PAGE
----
When I was growing up, we had a neighbor who was a great skier. He talked my Dad into trying the sport and got him hooked. My Dad, being an avid outdoorsman thought that skiing would make a good family activity, so he signed my sister and I up for lessons. For two seasons we got to ride up to Stevens Pass on a bus, play in the snow, raise hell, and learn how to get down the hill with out falling to much. This was in the era of rope tows, leather lace boots, and lift cable snatcher bindings. Fortunately for me my father thought that skiing was as much fun as deer hunting and salmon fishing and took us skiing alot.

Some of you maybe have seen a rope tow, and even have ridden one , but for the rest, let me explain. The rope tow was designed to be ridden by gorillas BIG gorillas with vice grip hands, not 85 pound kids. If you are that kid you wait around for a Big Gorilla and then grab on right behind them, otherwise you find yourself dangling from a moving rope with your feet of the snow, falling off and creating a chain reaction wreck that reminds one of the freeway during rushhour.
Skiing became better than bodybuilding, strong looong arms, vice grip hands and since nobody groomed, we all had tree stump legs.

When it became time for college, nite classes saved the days for skiing. After graduation off to Steamboat and the Skibum life. Living in a 58 Ford panel truck and traveling from Jackson to Taos skiing everywhere on the way. Tip- If your sleeping in a van in Aspen , park in a church parking lot. Unless it's Sunday, you won't get hassled. Ah yes what a well spent youth.

Job, respectability [sortof] and skiing Crystal Mts. backcountry, Old age creaking up but discovering shaped skis early on and what a clock- turner- backer they are. Getting fat skis and making even the PNW pow butter, and finally getting turned on to snow cat skiing. Five years running and signed up for next year.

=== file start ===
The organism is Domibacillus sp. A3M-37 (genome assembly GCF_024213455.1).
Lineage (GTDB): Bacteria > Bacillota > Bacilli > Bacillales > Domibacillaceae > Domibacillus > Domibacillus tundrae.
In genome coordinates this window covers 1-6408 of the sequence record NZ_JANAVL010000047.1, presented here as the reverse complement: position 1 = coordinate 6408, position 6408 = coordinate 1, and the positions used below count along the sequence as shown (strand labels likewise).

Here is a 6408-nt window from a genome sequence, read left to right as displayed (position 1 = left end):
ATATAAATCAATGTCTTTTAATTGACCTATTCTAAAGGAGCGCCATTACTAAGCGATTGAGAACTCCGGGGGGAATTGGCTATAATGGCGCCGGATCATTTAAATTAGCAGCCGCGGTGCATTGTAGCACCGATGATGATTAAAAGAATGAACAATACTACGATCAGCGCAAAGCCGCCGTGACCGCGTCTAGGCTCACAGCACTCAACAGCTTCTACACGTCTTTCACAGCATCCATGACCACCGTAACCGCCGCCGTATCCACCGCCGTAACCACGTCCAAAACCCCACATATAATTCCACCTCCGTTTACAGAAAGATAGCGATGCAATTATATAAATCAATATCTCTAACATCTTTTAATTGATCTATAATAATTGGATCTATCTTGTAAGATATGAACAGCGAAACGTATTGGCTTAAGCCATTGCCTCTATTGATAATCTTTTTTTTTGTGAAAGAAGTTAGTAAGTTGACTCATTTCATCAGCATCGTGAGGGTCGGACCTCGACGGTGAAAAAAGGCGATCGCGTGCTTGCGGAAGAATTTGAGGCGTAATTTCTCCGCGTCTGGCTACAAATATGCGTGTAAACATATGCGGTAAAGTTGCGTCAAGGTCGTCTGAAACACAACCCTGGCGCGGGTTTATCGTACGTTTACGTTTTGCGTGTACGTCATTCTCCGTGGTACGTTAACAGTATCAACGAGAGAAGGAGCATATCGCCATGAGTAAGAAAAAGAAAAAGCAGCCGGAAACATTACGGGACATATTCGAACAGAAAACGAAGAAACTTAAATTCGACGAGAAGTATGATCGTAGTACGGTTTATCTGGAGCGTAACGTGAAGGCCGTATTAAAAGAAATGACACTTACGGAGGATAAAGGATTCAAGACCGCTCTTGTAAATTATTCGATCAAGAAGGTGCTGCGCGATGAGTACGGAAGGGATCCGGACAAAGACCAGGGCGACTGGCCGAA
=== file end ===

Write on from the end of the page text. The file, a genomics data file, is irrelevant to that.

Skiing has never been more fun
post #58 of 86

Rope Tows

Originally Posted by quickfoot View Post
Some of you maybe have seen a rope tow, and even have ridden one , but for the rest, let me explain. The rope tow was designed to be ridden by gorillas BIG gorillas with vice grip hands, not 85 pound kids. If you are that kid you wait around for a Big Gorilla and then grab on right behind them, otherwise you find yourself dangling from a moving rope with your feet of the snow, falling off and creating a chain reaction wreck that reminds one of the freeway during rushhour.
oh, man... rope tows! I blithely referenced their existence in my story, but had suppressed memories of their integral role in the ski experience. Our minds do try to protect us, but now that you've given me acid flashbacks...

Getting up the rope tow was THE toughest part of learning to ski, for me. Coming down the hill came quite naturally, but there was nothing "natural" about grabbing that whipping snake and hanging on for dear life. 40 years later, I still vividly remember my first attempts... must've eaten snow 8 times before getting up once. : By the end of first day, that may have improved to 3-4 wipeouts for every one successful ride.

It did get easier after that. The trick was to let the rope slip through those gorilla hands until you got moving just a bit, clamping down gradually, rather than all at one. It also helped to have those thick cowhide shells they sold to strap over your regular gloves/mittens as a second palm.... both for the traction on the rope, and so you didn't chew up a new pair every time out.

And yes, as QF said, it helped to have bigger people online to stabilize the rope in front of you. Of course, once you got to be one of those bigger kids... then it became sport to see if you could swing the rope far enough out of the path or whip it, to dislodge your buddies in front or behind!
post #59 of 86
Started at age 42 at Powder Ridge in CT. I always wanted to ski but was not in a financial or geographical location to do it. Once I started I would ski 5 or 6 days a week-- i must have taken a thousand runs down that little bunny hill. I cried the first time my friends took me to the top of the "big" hill I was so scared! Skiing has always been the right mix of beauty and adrenaline, for me. And most important, I improve! I do at least 60 days a year and work part time as a ski pro.
post #60 of 86
Rope-tows,T-Bars,Poma lifts, wool pants ,wood skis and Leather boots. The equipment changes but the soul of skiing is always there. Thanks for some great stories and laughs.